Peculiar, and exclusively her own.
Beneath the open sky she spreads the feast; Beneath the rosy cloud, while yet the beams
Of day-spring overshoot his humble nest.
The peasant too, a witness of his song,
Himself a songster, is as gay as he.
But save me from the gaiety of those,
And save me too from theirs, whose haggard eyes
Flash desperation, and betray their pangs
For property stripped off by cruel chance;
From gaiety, that fills the bones with pain,
The earth was made so various, that the mind
Of desultory man, studious of change,
And pleased with novelty, might be indulged.
Prospects, however lovely, may be seen
Till half their beauties fade; the weary sight,
Too well acquainted with their smiles, slides off
Fastidious, seeking less familiar scenes.
Then snug enclosures in the sheltered vale,
Where frequent hedges intercept the eye,
Delight us; happy to renounce awhile,
Not senseless of its charms, what still we love,
That such short absence may endear it more. The lowering eye, the petulance, the frown,
Then forests, or the savage rock, may please, And sullen sadness, that o'ershade, distort,
That hides the sea-mew in his hollow clefts
Above the reach of man.
His hoary head,
Conspicuous many a league, the mariner
Bound homeward, and in hope already there,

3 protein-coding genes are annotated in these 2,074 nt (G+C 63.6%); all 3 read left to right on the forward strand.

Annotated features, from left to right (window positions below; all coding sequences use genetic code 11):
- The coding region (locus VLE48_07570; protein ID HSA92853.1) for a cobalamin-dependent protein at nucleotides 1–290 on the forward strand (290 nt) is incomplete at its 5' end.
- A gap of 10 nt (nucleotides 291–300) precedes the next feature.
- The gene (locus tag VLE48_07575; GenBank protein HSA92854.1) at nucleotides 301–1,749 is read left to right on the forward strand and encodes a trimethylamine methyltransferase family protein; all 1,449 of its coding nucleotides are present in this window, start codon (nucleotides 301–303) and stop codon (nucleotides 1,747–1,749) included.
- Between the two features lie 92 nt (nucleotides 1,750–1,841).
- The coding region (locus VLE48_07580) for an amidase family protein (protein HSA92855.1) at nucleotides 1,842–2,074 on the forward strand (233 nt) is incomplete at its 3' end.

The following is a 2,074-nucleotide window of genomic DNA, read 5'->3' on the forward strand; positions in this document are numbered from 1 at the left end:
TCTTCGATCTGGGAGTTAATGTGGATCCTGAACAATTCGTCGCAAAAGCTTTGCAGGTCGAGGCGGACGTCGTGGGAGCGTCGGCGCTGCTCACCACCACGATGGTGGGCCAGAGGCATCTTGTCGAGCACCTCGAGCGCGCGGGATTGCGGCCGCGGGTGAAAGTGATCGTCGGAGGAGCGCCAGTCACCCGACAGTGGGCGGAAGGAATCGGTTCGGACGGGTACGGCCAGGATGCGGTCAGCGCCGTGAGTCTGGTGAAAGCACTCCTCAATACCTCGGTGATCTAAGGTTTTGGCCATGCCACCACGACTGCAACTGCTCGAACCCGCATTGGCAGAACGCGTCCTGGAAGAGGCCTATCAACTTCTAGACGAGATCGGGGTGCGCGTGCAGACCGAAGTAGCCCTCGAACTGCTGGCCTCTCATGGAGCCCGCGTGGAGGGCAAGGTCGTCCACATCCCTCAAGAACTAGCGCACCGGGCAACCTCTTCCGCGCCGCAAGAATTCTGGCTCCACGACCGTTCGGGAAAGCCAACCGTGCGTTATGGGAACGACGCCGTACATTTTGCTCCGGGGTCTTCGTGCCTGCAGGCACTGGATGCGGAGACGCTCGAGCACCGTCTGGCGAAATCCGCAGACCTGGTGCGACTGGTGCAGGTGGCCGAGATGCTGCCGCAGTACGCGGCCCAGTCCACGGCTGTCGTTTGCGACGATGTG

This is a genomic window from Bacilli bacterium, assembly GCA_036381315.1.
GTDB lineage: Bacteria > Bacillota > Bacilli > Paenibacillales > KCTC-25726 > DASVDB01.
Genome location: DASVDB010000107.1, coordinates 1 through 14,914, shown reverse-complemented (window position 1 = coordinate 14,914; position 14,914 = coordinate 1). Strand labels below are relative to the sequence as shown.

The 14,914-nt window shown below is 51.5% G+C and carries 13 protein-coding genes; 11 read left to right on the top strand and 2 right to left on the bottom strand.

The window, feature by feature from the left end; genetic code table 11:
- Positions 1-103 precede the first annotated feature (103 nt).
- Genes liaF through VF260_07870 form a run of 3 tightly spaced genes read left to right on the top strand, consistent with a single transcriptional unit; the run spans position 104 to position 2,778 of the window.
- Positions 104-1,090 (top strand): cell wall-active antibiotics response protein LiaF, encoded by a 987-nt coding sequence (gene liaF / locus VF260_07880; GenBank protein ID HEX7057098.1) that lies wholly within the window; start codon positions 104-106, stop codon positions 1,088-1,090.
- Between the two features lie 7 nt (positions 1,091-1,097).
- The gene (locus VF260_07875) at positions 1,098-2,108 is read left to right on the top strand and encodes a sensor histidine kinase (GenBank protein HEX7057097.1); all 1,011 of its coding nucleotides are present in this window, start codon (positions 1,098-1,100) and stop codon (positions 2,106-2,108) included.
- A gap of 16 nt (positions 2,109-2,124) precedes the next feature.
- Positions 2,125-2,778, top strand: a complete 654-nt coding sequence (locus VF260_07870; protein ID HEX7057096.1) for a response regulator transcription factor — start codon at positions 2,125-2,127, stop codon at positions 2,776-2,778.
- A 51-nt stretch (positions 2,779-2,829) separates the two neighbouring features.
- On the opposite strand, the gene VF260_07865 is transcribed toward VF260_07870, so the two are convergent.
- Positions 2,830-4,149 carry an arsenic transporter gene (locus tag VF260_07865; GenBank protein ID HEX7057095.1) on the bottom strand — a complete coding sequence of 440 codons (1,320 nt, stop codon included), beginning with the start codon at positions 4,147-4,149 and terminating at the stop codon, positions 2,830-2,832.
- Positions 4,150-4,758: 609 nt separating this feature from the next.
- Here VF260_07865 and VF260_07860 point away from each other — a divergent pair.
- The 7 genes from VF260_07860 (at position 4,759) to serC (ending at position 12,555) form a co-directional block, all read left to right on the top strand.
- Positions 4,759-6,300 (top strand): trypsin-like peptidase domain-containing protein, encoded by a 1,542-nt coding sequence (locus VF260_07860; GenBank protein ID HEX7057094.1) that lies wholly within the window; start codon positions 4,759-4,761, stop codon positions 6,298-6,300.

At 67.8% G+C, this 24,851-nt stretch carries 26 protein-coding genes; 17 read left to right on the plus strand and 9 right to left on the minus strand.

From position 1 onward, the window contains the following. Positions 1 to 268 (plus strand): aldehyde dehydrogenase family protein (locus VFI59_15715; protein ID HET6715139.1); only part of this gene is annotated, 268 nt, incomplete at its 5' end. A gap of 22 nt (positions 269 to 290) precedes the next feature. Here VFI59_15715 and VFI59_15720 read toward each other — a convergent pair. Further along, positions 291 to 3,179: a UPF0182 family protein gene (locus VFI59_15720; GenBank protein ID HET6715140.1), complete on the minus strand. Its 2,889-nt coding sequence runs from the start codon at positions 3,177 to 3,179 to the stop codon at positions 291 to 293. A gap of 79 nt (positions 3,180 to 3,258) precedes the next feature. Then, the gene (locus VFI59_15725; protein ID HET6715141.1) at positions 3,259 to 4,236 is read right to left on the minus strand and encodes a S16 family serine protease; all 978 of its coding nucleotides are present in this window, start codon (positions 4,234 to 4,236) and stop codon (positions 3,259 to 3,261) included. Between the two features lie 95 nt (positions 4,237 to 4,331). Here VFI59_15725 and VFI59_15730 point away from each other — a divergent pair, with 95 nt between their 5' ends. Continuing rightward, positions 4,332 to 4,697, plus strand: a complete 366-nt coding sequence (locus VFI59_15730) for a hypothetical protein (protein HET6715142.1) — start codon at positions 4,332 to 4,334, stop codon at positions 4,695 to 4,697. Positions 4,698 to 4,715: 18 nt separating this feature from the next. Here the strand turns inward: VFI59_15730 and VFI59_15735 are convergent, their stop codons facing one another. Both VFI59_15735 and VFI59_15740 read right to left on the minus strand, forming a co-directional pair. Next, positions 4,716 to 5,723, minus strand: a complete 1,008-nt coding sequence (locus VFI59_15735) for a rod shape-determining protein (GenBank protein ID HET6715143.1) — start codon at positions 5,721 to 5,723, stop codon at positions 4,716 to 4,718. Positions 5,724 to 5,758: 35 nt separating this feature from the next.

A girdle of half-withered shrubs he shows,
And at his feet the baffled billows die.
And decks itself with ornaments of gold,
Yields no unpleasing ramble; there the turf
Smells fresh, and rich in odoriferous herbs
And fungous fruits of earth, regales the sense
There often wanders one, whom better days
With lace, and hat with splendid ribband bound.
A serving maid was she, and fell in love
With one who left her, went to sea, and died.
Her fancy followed him through foaming waves Others are dragged into the crowded rooin
To distant shores; and she would sit and weep
At what a sailor suffers ; fancy too,
Delusive most where warmest wishes are,
Would oft anticipate his glad return,
And dream of transports she was not to know.
She heard the doleful tidings of his death
And never smiled again! and now she roams
The dreary waste; there spends the livelong day,
And there, unless when charity forbids,
The livelong night. A tattered apron hides,
Worn as a cloak, and hardly hides, a gowo
More tattered still; and both but ill conceal
A bosom heaved with never-ceasing sighs.
She begs an idle pin of all she meets,
And hoards them in her sleeve; but needful food,
Though pressed with hunger oft, or comelier That dries his feathers, saturate with dew,